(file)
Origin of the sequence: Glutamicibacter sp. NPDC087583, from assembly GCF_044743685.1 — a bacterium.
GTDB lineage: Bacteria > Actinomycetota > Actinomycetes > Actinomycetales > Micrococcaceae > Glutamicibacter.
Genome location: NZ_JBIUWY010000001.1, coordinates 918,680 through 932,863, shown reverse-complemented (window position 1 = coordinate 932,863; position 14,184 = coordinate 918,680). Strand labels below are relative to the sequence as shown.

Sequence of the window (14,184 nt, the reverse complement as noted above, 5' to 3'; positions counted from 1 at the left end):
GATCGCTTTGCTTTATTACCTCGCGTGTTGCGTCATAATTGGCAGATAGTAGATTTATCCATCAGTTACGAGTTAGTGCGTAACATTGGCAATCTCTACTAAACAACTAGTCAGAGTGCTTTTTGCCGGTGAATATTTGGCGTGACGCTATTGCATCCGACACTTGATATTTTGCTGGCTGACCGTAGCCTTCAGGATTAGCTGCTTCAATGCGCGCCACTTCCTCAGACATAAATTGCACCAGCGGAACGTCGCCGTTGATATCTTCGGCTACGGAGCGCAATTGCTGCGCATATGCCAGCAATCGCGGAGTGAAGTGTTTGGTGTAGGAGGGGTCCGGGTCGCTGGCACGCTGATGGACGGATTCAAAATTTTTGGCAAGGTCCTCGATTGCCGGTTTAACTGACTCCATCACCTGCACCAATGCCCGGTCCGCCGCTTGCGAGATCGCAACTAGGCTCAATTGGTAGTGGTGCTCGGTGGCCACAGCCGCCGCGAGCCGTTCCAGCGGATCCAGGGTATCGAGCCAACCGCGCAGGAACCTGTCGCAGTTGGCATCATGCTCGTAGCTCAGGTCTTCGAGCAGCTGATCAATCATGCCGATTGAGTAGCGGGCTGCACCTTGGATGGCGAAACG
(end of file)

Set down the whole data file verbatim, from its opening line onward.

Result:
Origin of the sequence: Glutamicibacter sp. NPDC087583, from assembly GCF_044743685.1 — a bacterium.
GTDB lineage: Bacteria > Actinomycetota > Actinomycetes > Actinomycetales > Micrococcaceae > Glutamicibacter.
Genome location: NZ_JBIUWY010000001.1, coordinates 918,680 through 932,863, shown reverse-complemented (window position 1 = coordinate 932,863; position 14,184 = coordinate 918,680). Strand labels below are relative to the sequence as shown.

Sequence of the window (14,184 nt, the reverse complement as noted above, 5' to 3'; positions counted from 1 at the left end):
GATCGCTTTGCTTTATTACCTCGCGTGTTGCGTCATAATTGGCAGATAGTAGATTTATCCATCAGTTACGAGTTAGTGCGTAACATTGGCAATCTCTACTAAACAACTAGTCAGAGTGCTTTTTGCCGGTGAATATTTGGCGTGACGCTATTGCATCCGACACTTGATATTTTGCTGGCTGACCGTAGCCTTCAGGATTAGCTGCTTCAATGCGCGCCACTTCCTCAGACATAAATTGCACCAGCGGAACGTCGCCGTTGATATCTTCGGCTACGGAGCGCAATTGCTGCGCATATGCCAGCAATCGCGGAGTGAAGTGTTTGGTGTAGGAGGGGTCCGGGTCGCTGGCACGCTGATGGACGGATTCAAAATTTTTGGCAAGGTCCTCGATTGCCGGTTTAACTGACTCCATCACCTGCACCAATGCCCGGTCCGCCGCTTGCGAGATCGCAACTAGGCTCAATTGGTAGTGGTGCTCGGTGGCCACAGCCGCCGCGAGCCGTTCCAGCGGATCCAGGGTATCGAGCCAACCGCGCAGGAACCTGTCGCAGTTGGCATCATGCTCGTAGCTCAGGTCTTCGAGCAGCTGATCAATCATGCCGATTGAGTAGCGGGCTGCACCTTGGATGGCGAAACG